They also typically have "sunshine committees" or something similar where they organize to bring meals, etc., to members who are ill, have just had a baby, or are otherwise in need.

Junior Leagues used to be exclusive but are now open membership.

On a different note, some church communities are very welcoming to volunteers who don't actually want to join the church. One of our local Methodist congregations has a huge community outreach chock-full o' non-Methodists and non-Christians. As long as you don't mind a little praying at the beginning of the soup kitchen shift or whatever, that might be something to look around for. There's no conversion pressure with this group, beyond the fact of operating in a Christian environment.
posted by Eyebrows McGee at 7:43 AM on February 10, 2011


There are actually many Jewish congregations that are humanist--so, you get the community and social aspect of Judaism without the God aspect. The Society for Humanistic Judiasm (www.shj.org) lists a congregation in Toronto, and that congregation's website is www.oraynu.com. It looks like they're a pretty active congregation.

Also, LSG represent!
posted by catwoman429 at 7:43 AM on February 10, 2011 [1 favorite]


Quakers are actually pretty religious and God-oriented, in a very interesting, thoughtful way. I think of myself as a Quaker; if I believed in God, I'd join a meeting. Unitarian-Universalists are sometimes less God-centered, or not at all, while still having all the structure and activities of a church.
posted by theora55 at 7:49 AM on February 10, 2011 [1 favorite]


To confirm again what others have already said; Unitarian Universalist churches vary widely based on both congregation and the current minister. Overall, the theme is humanist and welcoming without a specific creed. That being said, I grew up in a Unitarian Universalist church and feel it was a wonderful experience.

Sermons usually consisted of some theme and possibly some ties to various religious traditions. For example, the Christmas specific sermon locally was on the origin of Christmas both as a religious tradition and the commercialized modern version. Coffee hour was really the important portion and a big source for socializing. However, currently this local church has no one in my age range so I do not consistently attend.

In comparison, there was a small church where I went to school at which only had a part time minister. I attended there about three times before I got sick of it; they had professors from the university lecture twice a month when the minister was not in session. I certainly didn't want to get up on Sunday mornings for another lecture.

In contrast, one of the Sunday school programs for teenagers required participants to attend several different religious services. One I choose was a catholic mass which was an extremely different experience for me.

So concluding, if you have an interest attend a service, it might be a bit odd but see if it does anything for you; Toronto should have a decent sized church. I've personally never met a Unitarian Universalist who I thought wasn't a great person; odd, yes, annoying at times, certainly, but overall a very nice bunch. And if it doesn't work out for you, try something else and see if you can find a good fit.

Best of luck.
posted by graxe at 8:09 AM on February 10, 2011 [1 favorite]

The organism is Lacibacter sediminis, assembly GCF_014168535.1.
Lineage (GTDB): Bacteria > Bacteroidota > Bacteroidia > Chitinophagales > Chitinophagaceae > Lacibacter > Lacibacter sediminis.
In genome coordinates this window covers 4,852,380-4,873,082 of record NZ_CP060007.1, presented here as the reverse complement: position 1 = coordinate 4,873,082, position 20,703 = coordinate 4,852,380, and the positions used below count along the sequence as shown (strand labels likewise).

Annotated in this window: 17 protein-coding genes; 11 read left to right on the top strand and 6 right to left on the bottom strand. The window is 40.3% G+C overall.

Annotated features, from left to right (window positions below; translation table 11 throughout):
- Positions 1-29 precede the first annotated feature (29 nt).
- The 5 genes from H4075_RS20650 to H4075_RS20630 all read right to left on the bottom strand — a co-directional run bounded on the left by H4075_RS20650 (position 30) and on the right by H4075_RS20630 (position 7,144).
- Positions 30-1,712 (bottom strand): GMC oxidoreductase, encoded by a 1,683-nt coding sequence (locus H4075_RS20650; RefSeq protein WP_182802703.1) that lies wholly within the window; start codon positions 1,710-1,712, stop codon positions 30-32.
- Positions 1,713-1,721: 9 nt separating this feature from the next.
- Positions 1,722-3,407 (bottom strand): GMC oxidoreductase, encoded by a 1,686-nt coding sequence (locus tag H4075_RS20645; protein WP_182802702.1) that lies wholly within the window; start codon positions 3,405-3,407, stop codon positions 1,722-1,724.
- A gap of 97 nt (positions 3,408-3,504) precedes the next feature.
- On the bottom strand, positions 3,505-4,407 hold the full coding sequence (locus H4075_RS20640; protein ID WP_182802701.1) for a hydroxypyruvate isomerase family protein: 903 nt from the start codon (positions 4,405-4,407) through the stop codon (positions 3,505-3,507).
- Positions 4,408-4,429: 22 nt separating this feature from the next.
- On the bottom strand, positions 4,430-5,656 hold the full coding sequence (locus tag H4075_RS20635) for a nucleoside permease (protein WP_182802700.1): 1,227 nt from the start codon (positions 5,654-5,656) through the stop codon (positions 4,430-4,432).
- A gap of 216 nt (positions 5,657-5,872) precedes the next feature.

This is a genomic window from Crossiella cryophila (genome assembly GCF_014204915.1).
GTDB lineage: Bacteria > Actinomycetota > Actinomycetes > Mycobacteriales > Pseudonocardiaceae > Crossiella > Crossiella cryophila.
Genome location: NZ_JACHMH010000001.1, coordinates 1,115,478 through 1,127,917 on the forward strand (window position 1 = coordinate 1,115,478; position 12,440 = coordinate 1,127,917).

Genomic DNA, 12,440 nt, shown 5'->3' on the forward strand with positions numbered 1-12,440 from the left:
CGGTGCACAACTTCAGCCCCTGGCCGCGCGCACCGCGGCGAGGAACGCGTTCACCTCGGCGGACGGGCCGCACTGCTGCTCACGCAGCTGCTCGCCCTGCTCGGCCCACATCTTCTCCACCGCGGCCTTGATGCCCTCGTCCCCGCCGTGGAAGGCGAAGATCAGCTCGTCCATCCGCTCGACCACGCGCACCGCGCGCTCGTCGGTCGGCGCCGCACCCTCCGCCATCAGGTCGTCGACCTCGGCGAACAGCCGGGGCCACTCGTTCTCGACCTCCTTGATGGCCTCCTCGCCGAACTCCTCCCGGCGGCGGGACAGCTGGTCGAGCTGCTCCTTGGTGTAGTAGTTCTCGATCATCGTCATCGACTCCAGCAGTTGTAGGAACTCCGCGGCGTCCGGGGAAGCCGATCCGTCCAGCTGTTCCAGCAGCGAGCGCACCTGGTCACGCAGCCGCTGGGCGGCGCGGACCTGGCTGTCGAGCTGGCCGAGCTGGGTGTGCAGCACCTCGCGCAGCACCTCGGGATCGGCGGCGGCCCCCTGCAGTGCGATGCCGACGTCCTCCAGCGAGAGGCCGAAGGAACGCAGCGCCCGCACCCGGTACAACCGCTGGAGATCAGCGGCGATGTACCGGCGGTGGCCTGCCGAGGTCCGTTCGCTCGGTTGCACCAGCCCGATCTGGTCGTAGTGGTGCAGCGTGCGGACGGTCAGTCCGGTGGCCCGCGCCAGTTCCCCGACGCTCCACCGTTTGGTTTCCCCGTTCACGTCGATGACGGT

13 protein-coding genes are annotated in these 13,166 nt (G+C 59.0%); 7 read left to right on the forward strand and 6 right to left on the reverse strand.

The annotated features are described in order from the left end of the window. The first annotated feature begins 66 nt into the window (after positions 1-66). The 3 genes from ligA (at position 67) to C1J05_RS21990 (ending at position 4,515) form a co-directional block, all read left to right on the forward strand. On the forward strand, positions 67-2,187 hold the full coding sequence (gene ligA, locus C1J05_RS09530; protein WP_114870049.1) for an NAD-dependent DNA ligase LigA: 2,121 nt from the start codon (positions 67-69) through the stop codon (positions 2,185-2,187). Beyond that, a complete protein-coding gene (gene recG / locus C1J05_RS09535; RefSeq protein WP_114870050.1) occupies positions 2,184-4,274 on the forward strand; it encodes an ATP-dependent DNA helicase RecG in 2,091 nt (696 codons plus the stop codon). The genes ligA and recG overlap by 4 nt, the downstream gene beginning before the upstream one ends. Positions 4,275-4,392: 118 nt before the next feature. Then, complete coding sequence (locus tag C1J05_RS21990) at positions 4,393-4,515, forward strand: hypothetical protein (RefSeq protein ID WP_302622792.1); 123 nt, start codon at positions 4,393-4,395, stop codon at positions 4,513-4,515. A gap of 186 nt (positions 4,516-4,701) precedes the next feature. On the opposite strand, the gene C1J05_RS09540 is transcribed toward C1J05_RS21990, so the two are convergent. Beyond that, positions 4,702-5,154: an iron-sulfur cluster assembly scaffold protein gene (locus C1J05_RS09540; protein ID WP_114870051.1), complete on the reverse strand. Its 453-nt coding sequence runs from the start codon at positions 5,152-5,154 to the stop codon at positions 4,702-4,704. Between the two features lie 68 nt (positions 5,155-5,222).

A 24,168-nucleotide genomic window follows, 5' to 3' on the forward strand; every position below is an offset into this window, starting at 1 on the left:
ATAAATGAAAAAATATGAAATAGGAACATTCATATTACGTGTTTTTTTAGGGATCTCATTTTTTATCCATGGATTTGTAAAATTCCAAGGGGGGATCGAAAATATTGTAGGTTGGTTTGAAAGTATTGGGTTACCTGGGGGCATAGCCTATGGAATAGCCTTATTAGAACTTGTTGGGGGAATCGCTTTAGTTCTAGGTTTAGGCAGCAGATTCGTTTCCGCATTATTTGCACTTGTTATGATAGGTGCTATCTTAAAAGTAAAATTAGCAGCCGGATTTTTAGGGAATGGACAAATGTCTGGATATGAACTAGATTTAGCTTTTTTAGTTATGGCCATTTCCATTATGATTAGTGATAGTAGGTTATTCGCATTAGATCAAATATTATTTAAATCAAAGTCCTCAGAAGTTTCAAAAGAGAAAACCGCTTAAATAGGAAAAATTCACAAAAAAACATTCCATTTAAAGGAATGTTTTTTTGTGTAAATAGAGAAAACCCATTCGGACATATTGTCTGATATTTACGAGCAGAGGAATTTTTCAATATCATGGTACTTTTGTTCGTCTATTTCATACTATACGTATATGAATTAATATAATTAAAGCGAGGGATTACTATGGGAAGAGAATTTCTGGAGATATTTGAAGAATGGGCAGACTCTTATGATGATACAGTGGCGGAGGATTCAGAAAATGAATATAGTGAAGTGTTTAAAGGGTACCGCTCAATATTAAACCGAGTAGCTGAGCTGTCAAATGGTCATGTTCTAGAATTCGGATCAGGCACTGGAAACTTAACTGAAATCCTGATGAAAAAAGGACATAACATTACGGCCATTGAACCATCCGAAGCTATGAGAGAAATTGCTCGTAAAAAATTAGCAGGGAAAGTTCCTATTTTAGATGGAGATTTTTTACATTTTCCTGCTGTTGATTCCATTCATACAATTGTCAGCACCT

I guess there is one of the varieties of Buddhism floating around out there, but I find the North American approach pretty weird - it has many of the same issues and problems associated with "regular" churches.
posted by KokuRyu at 8:17 AM on February 10, 2011


Lots of people have said what I was going to say about the Quakers, so I'll just add that I did attend the Toronto Friends Meeting semi-regularly for some years, and that they are nice, welcoming people with a varied schedule of group activities. They're based in a lovely old house near St. George station, and if it will help you with your social anxiety I'd be happy to go to some meetings with you. Let me know if you'd like that.
posted by orange swan at 8:18 AM on February 10, 2011 [2 favorites]


On the UU thing: I once attended a UU church where I didn't like the Sunday crowd, but the Wednesday Night group was totally my scene. So try a couple of events at a gathering before you give up on it.

Now I live on the other side of the country and the UU congregations I've been to are either, as Daily Alice observed, "one step from Episcopal" (complete with robes), or trigger my "wait, how many lefty progressives who steep themselves in the 'injustice' victim complex does a person need in their social circles?" reaction.

Nowadays I'm again looking for the right group, various members of the services organizations (ie: Lions, Kiwanis) get really excited about inviting me to their meetings when I tell them what projects I volunteer for, but I never see any of them at those projects.

Good luck on your search, I've got a similar quest.
posted by straw at 8:33 AM on February 10, 2011 [1 favorite]


Another Quaker here, and I would describe myself perhaps best as an agnostic. I started going to meeting about 6 years ago when I moved to a new city (in the South, eek!) in which I knew no one. I've met some wonderful people and I enjoy the sense of community. Some members are more Christian than others, many are atheists, I guess we're united in our desire to make the world better.
posted by mareli at 8:34 AM on February 10, 2011


What about getting involved at your local community centre? Scadding court and st chris run a lot of these kinds of programs.
posted by girlpublisher at 8:46 AM on February 10, 2011


Looks like you have at least two UU congregations in town. Both have sunday services at 10:30. Part of the fun of a healthy UU community is the respectful interplay between people of all different spiritual ideas.